A World of Teas


Recently I was given a collection of five teas; A World of Teas by Tea forté. 

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As I was about to try them out, I started thinking, which books would best suit the teas? After all nothing goes together better than a good book and a delicious tea.

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You guys ready?

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Tea #1: Bombay Chai from Bombay, India

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This tea was spicy with layers of taste. The first thing that popped in my head was the scene from Sense & Sensibility (1995) when Colonel Brandon says the air is full of spices. This made me think that this book was the perfect pairing.

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Its range of spices and many layers make it just like Colonel Brandon.

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At first glance an average soldier, but as you read you see there are many parts to him. Plus it seemed as if it would be something he would drink after his time abroad.

For more on Sense and Sensibility, go to The Dashwood Sisters Tell All: A Modern Day Novel of Jane Austen

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Tea #2 Moroccan Mint from Morocco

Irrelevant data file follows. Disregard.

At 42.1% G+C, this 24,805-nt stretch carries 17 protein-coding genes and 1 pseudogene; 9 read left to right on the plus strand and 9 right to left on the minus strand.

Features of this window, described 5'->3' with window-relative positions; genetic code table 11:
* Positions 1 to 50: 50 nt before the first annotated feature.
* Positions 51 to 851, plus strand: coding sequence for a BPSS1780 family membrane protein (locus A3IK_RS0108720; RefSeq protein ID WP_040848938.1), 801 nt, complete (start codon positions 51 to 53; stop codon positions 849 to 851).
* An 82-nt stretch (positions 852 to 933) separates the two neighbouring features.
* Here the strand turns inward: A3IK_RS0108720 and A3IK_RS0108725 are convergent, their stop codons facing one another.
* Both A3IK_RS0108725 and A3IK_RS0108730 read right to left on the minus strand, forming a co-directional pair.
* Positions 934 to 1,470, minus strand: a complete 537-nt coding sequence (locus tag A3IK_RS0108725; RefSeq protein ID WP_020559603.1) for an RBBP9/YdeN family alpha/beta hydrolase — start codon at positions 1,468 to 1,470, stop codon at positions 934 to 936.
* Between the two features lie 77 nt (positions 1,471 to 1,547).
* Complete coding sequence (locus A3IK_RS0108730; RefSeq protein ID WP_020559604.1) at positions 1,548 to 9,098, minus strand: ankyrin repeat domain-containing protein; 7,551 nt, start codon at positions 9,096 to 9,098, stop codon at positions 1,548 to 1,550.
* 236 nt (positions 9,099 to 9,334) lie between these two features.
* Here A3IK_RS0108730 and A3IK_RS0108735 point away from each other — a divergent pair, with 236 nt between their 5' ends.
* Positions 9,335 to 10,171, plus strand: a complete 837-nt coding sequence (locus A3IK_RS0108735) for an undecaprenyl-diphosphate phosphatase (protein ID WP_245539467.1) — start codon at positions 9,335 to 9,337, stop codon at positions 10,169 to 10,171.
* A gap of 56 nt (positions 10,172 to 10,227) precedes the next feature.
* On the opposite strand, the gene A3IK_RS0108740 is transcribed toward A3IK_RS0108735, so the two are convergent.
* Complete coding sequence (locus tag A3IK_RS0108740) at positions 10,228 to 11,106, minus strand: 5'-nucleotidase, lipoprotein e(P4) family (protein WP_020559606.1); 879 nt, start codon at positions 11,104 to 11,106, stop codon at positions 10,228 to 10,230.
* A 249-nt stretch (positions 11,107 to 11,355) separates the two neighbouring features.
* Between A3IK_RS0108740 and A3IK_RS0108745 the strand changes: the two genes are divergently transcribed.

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This tea was refreshing and cool, but also predictable. This was a familiar taste with no real surprises, however that didn’t make it any less enjoyable. For that reason, I choose Death on Demand by Carolyn G. Hart.

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Death on Demand is the beginning of the series and follows amateur private detective and mystery bookstore owner, Annie Laurence, as she tries to figure out which of the many possible suspects killed an annoying, blackmailing, author. She is racing against the clock as if she cannot find the real killer, she will end up being thrown in jail!

While at times it may be predictable the character and stories always leave me coming back for more.

For more on Death on Demand, go to It’s Fantastico!
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Tea #3 African Solstice from South Africa

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So this one started off good, lots of flavor and taste; but then I had the rooibos. I don’t like rooibos, as for me it has a weird aftertaste that I just don’t agree with. Once those came in, this tea was lost on me. The book I thought would be the best pairing is Things Fall Apart by Chinua Achebe

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Things Fall Apart is the story of Nigerian Okonkwo, an Ibo leader. The book chronicles his life, family culture, and ambitions. An accident causes things to derail for Okonkwo, and he is sent away. While he regroups and plans how to re-achieve his prior success, the British arrive with their influence and missionaries changing the structure of the villages. Will Okonkwo be able to adapt? Or will he fall under the British wheel of “progress”?